By R. C. Baker
By Michael Feingold
By Michael Musto
By Michael Feingold
By R. C. Baker
By Michael Feingold
By Christian Viveros-Faune
By R.C. Baker
It's not often that a small-town paper in Wisconsin breaks a national scandal. That's probably why nobody much noticed this headline in the Pierce County Herald's May 26, 1999, issue: "Unethical Research: Stuttering Study Is Subject of Halvorson's New Book." It dutifully reported that Jerry Halvorson, a nearly retired University of Wisconsin, Falls River, professor of speech pathology, had published an exposé of . . . well, a curious sort.
Halvorson had long heard mutterings about the University of Iowa's "Monster Study," a 1939 project that disrupted speech in orphanage children by misleading them into believing that they were stutterers. Having seemingly induced stuttering in healthy children, UI graduate student Mary Tudor subsequently discovered she couldn't undo the damage. Her resulting thesis, overseen by the respected speech pathologist professor Wendell Johnson, had been hushed up by colleagues concerned with its disturbing parallels to Nazi experimentation.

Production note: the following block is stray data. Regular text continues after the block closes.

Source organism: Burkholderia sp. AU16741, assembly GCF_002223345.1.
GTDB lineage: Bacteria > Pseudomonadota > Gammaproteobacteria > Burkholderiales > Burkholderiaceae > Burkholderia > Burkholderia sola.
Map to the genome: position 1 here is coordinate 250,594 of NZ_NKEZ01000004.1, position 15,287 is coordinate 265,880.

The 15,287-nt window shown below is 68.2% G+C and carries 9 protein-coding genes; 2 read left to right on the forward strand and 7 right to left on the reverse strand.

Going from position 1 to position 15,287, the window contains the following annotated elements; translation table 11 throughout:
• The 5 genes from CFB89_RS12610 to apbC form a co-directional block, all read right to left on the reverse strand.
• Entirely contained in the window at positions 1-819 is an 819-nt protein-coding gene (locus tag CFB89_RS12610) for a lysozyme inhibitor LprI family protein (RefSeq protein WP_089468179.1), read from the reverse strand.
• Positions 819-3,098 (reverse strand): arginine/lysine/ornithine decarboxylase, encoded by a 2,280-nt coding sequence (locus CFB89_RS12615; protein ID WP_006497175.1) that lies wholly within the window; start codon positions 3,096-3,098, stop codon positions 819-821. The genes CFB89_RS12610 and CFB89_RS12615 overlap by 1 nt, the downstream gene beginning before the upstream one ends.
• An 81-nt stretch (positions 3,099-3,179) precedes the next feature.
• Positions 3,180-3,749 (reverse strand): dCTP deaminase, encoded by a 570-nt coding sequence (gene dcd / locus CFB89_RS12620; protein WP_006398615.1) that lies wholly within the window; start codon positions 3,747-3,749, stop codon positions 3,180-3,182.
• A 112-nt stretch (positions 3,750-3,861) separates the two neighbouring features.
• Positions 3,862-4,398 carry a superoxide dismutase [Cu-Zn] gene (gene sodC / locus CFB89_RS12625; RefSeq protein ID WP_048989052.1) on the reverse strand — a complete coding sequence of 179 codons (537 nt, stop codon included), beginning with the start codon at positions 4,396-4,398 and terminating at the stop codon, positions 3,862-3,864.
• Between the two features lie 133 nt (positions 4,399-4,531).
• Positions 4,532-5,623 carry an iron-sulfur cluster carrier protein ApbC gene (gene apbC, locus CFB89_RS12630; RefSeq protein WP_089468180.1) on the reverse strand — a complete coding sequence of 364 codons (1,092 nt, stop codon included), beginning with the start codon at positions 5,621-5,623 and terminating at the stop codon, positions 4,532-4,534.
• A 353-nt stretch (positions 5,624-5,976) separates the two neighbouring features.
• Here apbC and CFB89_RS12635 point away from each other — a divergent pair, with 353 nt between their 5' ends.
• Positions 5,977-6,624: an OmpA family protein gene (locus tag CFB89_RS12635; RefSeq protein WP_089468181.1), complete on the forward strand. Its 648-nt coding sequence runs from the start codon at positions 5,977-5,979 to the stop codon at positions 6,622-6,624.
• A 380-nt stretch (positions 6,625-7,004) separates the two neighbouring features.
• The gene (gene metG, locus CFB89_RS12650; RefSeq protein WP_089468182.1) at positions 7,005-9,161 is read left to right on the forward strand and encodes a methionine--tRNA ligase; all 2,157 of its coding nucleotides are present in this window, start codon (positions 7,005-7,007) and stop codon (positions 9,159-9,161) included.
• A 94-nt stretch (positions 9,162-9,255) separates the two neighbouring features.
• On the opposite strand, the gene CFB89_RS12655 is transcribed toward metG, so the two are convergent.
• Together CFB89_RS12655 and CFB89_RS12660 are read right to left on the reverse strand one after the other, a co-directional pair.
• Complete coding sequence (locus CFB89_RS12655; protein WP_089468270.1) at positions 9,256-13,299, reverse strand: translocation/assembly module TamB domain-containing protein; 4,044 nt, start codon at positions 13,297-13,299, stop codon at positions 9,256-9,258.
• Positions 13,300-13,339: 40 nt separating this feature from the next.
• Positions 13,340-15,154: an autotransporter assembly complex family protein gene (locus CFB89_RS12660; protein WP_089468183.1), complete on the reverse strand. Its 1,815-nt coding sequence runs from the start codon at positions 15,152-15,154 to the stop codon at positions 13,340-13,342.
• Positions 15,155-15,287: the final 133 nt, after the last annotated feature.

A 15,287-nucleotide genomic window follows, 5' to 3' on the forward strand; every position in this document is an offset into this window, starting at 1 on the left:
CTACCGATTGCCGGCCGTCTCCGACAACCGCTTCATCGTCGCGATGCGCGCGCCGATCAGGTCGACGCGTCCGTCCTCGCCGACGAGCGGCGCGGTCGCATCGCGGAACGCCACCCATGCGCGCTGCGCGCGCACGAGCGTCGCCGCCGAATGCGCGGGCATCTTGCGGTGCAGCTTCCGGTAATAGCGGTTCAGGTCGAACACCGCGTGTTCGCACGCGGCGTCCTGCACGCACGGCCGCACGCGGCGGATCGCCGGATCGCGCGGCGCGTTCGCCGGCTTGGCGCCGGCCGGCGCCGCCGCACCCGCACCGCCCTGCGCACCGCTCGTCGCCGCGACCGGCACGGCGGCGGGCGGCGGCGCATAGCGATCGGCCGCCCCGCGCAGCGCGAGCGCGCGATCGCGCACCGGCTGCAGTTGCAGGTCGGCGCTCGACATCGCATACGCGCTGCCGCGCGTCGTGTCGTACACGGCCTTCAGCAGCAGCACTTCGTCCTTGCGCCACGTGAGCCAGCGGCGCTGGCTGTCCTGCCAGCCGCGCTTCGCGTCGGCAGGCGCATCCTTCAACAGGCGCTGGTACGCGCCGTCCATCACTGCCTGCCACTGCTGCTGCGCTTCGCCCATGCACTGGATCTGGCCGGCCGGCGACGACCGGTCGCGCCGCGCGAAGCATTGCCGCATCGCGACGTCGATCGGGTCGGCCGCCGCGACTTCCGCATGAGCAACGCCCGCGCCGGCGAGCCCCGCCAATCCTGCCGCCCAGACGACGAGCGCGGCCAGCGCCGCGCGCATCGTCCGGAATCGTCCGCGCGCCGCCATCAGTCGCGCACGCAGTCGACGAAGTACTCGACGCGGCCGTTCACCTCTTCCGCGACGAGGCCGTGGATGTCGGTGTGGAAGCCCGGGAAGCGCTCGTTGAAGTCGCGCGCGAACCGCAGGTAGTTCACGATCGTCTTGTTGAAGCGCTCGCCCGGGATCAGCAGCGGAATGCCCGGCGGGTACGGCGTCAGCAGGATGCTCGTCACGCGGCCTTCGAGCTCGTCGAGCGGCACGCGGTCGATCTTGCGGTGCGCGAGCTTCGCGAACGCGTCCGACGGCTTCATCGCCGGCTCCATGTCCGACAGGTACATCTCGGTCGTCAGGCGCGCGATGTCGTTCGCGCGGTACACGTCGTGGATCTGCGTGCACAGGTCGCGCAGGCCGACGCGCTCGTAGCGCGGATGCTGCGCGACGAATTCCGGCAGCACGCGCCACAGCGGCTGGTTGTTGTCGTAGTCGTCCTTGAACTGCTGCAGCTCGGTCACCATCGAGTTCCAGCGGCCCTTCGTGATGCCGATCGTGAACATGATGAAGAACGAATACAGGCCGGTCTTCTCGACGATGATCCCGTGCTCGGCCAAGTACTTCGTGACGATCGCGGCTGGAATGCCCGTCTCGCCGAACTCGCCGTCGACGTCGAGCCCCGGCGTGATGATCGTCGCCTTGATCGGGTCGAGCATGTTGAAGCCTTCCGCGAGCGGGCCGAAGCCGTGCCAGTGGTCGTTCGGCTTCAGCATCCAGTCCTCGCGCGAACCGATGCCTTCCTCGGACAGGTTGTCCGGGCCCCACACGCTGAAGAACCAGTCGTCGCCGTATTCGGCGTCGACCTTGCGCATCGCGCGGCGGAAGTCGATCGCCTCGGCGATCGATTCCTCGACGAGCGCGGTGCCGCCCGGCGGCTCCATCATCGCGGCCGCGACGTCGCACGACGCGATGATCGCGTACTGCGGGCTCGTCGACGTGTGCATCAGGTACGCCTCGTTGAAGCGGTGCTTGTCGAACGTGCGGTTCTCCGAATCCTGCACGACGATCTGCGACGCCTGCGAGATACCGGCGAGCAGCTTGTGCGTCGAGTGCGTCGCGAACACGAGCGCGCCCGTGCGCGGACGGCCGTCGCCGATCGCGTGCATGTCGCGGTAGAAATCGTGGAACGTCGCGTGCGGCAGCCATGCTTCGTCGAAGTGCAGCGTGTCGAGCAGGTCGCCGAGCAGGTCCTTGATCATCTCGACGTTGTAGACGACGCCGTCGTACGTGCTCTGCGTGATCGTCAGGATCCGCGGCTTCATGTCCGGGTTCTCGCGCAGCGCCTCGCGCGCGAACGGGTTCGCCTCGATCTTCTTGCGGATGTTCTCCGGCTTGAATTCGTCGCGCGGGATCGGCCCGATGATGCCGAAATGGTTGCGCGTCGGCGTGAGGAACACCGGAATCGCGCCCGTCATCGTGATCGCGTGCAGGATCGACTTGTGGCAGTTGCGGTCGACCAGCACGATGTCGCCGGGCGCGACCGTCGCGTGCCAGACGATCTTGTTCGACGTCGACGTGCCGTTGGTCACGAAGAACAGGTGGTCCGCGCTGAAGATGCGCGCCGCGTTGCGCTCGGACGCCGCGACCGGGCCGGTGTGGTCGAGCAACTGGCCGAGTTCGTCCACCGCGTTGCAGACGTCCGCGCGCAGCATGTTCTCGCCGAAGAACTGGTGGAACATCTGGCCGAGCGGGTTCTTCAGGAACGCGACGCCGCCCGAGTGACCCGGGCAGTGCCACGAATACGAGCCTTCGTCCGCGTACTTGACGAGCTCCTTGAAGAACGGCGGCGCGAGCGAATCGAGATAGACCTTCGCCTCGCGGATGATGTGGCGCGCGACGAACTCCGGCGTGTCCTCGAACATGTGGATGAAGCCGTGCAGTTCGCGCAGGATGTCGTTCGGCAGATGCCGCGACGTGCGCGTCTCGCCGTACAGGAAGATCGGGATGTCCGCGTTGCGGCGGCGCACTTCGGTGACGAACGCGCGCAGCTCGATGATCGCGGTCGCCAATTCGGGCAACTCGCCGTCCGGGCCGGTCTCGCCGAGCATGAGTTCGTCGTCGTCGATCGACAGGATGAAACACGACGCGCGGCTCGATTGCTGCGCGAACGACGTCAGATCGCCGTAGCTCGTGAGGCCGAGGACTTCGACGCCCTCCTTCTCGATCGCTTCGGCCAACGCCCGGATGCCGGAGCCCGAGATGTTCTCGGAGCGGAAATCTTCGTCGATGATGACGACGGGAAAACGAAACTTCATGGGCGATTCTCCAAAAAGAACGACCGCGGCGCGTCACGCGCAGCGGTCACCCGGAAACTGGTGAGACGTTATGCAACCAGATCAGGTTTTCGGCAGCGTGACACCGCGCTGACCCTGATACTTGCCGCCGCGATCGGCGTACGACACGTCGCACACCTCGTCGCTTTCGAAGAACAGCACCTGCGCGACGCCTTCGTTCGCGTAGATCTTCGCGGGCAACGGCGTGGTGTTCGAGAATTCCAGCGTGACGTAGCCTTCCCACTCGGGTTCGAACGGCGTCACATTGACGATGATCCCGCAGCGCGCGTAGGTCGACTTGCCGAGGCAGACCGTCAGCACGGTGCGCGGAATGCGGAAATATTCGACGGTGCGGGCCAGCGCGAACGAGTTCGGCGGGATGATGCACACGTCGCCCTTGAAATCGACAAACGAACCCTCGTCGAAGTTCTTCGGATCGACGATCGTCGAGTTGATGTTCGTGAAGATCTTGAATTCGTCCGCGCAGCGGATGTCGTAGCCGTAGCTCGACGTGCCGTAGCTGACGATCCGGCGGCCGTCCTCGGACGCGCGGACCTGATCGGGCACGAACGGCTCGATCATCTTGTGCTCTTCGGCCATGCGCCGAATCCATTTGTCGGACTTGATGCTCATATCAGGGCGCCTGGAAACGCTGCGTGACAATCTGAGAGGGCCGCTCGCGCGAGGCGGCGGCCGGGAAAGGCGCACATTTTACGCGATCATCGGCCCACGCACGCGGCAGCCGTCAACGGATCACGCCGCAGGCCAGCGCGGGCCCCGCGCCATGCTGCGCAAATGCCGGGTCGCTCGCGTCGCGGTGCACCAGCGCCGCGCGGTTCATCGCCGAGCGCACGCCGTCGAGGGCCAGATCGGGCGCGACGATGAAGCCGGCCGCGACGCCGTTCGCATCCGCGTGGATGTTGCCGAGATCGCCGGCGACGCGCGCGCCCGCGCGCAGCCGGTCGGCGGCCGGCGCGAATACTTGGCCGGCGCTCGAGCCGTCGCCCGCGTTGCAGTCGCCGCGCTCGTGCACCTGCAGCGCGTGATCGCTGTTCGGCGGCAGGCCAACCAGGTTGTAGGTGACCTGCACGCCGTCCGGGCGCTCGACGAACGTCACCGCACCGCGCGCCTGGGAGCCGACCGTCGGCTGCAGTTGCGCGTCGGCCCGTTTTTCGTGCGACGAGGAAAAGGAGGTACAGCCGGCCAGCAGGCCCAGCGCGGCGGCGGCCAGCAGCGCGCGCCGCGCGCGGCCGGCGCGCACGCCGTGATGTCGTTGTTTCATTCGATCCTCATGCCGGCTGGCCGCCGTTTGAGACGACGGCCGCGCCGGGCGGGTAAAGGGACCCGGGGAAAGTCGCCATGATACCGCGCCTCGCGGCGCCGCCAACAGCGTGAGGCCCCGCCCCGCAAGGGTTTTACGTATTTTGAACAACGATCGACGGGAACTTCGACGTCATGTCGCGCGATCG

Wait, you askwasn't this Monster Study exposed two years later by Jim Dyer of the San Jose Mercury News?
Indeed it was, and Dyer's 2001 articles were the stuff that Pulitzers are made of. National media leapt upon his disclosures, and surviving orphanssome of whom were unaware of the experiment until Dyer called themare now suing the state and the University of Iowa. (Disclosure: I recently taught a course for Iowa's nonfiction MFA program.) In October the Iowa Supreme Court allowed their lawsuit to proceed by dismissing a state challenge to it.
But Dyer never got his whack at the Pulitzer piñata. It emerged that the orphans' names were in an archive off-limits to journalists, and Dyer gained access by identifying himself as a grad student. The resulting ethics flap cost Dyer his job. Tracking the orphans down this way was not permissible and that was why, unmentioned or unnoticed by Dyer, two years earlier Professor Jerry Halvorson hit upon a most unusual way to give a detailed account of the Monster Study: He wrote a novel.